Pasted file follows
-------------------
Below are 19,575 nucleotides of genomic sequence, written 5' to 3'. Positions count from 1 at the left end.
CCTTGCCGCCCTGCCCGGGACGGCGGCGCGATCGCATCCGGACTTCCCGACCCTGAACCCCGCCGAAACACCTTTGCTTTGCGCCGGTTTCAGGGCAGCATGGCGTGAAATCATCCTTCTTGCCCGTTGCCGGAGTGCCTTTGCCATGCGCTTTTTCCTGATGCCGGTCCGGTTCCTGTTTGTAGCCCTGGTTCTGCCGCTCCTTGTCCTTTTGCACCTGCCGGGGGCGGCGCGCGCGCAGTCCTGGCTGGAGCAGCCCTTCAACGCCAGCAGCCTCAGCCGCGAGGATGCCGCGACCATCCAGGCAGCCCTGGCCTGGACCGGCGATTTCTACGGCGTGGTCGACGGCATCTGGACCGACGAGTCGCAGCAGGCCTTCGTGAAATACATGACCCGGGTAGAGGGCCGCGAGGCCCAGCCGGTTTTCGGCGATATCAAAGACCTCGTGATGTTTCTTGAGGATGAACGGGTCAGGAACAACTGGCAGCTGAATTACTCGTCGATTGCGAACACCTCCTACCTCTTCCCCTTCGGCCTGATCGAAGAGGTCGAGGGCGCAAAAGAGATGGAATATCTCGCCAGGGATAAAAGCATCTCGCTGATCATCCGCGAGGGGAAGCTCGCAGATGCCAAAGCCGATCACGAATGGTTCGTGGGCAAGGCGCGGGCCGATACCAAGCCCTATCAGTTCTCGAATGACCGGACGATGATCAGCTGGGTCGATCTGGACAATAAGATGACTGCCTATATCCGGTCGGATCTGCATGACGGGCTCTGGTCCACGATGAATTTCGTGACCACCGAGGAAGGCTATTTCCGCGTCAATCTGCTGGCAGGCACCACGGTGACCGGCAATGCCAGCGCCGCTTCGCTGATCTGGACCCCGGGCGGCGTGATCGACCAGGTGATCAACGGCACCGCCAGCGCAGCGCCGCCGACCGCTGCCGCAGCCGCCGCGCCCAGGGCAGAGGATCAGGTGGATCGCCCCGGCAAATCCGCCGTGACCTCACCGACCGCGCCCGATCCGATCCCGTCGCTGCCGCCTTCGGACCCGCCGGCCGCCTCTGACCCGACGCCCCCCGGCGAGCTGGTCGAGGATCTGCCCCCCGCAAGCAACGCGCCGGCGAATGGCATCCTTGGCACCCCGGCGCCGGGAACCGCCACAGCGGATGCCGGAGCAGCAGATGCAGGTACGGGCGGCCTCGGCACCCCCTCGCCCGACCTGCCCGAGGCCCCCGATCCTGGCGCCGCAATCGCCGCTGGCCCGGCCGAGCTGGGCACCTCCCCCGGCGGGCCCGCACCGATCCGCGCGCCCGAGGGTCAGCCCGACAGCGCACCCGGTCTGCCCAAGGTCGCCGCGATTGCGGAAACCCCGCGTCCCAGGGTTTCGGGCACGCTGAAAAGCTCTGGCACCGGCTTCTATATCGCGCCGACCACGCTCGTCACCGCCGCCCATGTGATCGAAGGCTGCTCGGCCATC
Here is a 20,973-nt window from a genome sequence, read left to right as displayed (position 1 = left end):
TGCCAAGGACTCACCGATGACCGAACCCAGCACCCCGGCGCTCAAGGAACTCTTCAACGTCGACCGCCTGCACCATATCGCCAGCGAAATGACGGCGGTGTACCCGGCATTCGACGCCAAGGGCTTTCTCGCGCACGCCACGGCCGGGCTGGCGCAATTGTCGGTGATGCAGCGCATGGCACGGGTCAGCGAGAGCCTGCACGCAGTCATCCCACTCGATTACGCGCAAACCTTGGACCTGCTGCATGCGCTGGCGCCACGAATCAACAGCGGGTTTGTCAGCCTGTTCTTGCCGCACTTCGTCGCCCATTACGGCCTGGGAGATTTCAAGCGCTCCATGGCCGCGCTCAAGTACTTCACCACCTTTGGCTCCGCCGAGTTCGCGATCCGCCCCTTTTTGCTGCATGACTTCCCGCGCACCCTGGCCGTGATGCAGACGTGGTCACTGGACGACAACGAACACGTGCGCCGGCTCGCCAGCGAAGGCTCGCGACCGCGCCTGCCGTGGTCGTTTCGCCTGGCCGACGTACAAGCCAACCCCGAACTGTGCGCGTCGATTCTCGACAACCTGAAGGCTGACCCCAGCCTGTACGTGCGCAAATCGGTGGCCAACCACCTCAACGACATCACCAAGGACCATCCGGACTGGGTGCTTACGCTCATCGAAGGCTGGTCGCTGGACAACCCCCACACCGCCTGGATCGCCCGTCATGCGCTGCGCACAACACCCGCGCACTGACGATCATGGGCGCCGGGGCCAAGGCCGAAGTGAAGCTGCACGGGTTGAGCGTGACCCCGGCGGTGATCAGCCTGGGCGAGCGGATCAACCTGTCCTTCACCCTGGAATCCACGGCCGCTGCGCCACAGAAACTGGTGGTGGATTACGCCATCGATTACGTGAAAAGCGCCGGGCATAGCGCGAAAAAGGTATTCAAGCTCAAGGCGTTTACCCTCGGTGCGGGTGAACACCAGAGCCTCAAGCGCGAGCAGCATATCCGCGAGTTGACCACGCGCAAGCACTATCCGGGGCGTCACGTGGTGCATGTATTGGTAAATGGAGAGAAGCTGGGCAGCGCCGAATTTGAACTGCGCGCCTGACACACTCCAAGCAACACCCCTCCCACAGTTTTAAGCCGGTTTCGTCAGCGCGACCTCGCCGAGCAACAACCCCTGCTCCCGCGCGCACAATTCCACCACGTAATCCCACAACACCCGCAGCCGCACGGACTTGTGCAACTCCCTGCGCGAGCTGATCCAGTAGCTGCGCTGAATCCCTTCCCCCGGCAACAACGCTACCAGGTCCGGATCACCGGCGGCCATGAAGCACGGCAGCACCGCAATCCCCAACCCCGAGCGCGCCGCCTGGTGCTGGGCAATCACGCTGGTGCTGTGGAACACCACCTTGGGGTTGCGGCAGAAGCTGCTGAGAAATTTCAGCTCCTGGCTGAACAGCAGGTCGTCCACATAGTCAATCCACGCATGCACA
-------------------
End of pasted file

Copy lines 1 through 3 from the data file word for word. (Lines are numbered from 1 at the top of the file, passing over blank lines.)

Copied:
Below are 19,575 nucleotides of genomic sequence, written 5' to 3'. Positions count from 1 at the left end.
CCTTGCCGCCCTGCCCGGGACGGCGGCGCGATCGCATCCGGACTTCCCGACCCTGAACCCCGCCGAAACACCTTTGCTTTGCGCCGGTTTCAGGGCAGCATGGCGTGAAATCATCCTTCTTGCCCGTTGCCGGAGTGCCTTTGCCATGCGCTTTTTCCTGATGCCGGTCCGGTTCCTGTTTGTAGCCCTGGTTCTGCCGCTCCTTGTCCTTTTGCACCTGCCGGGGGCGGCGCGCGCGCAGTCCTGGCTGGAGCAGCCCTTCAACGCCAGCAGCCTCAGCCGCGAGGATGCCGCGACCATCCAGGCAGCCCTGGCCTGGACCGGCGATTTCTACGGCGTGGTCGACGGCATCTGGACCGACGAGTCGCAGCAGGCCTTCGTGAAATACATGACCCGGGTAGAGGGCCGCGAGGCCCAGCCGGTTTTCGGCGATATCAAAGACCTCGTGATGTTTCTTGAGGATGAACGGGTCAGGAACAACTGGCAGCTGAATTACTCGTCGATTGCGAACACCTCCTACCTCTTCCCCTTCGGCCTGATCGAAGAGGTCGAGGGCGCAAAAGAGATGGAATATCTCGCCAGGGATAAAAGCATCTCGCTGATCATCCGCGAGGGGAAGCTCGCAGATGCCAAAGCCGATCACGAATGGTTCGTGGGCAAGGCGCGGGCCGATACCAAGCCCTATCAGTTCTCGAATGACCGGACGATGATCAGCTGGGTCGATCTGGACAATAAGATGACTGCCTATATCCGGTCGGATCTGCATGACGGGCTCTGGTCCACGATGAATTTCGTGACCACCGAGGAAGGCTATTTCCGCGTCAATCTGCTGGCAGGCACCACGGTGACCGGCAATGCCAGCGCCGCTTCGCTGATCTGGACCCCGGGCGGCGTGATCGACCAGGTGATCAACGGCACCGCCAGCGCAGCGCCGCCGACCGCTGCCGCAGCCGCCGCGCCCAGGGCAGAGGATCAGGTGGATCGCCCCGGCAAATCCGCCGTGACCTCACCGACCGCGCCCGATCCGATCCCGTCGCTGCCGCCTTCGGACCCGCCGGCCGCCTCTGACCCGACGCCCCCCGGCGAGCTGGTCGAGGATCTGCCCCCCGCAAGCAACGCGCCGGCGAATGGCATCCTTGGCACCCCGGCGCCGGGAACCGCCACAGCGGATGCCGGAGCAGCAGATGCAGGTACGGGCGGCCTCGGCACCCCCTCGCCCGACCTGCCCGAGGCCCCCGATCCTGGCGCCGCAATCGCCGCTGGCCCGGCCGAGCTGGGCACCTCCCCCGGCGGGCCCGCACCGATCCGCGCGCCCGAGGGTCAGCCCGACAGCGCACCCGGTCTGCCCAAGGTCGCCGCGATTGCGGAAACCCCGCGTCCCAGGGTTTCGGGCACGCTGAAAAGCTCTGGCACCGGCTTCTATATCGCGCCGACCACGCTCGTCACCGCCGCCCATGTGATCGAAGGCTGCTCGGCCATC
Here is a 20,973-nt window from a genome sequence, read left to right as displayed (position 1 = left end):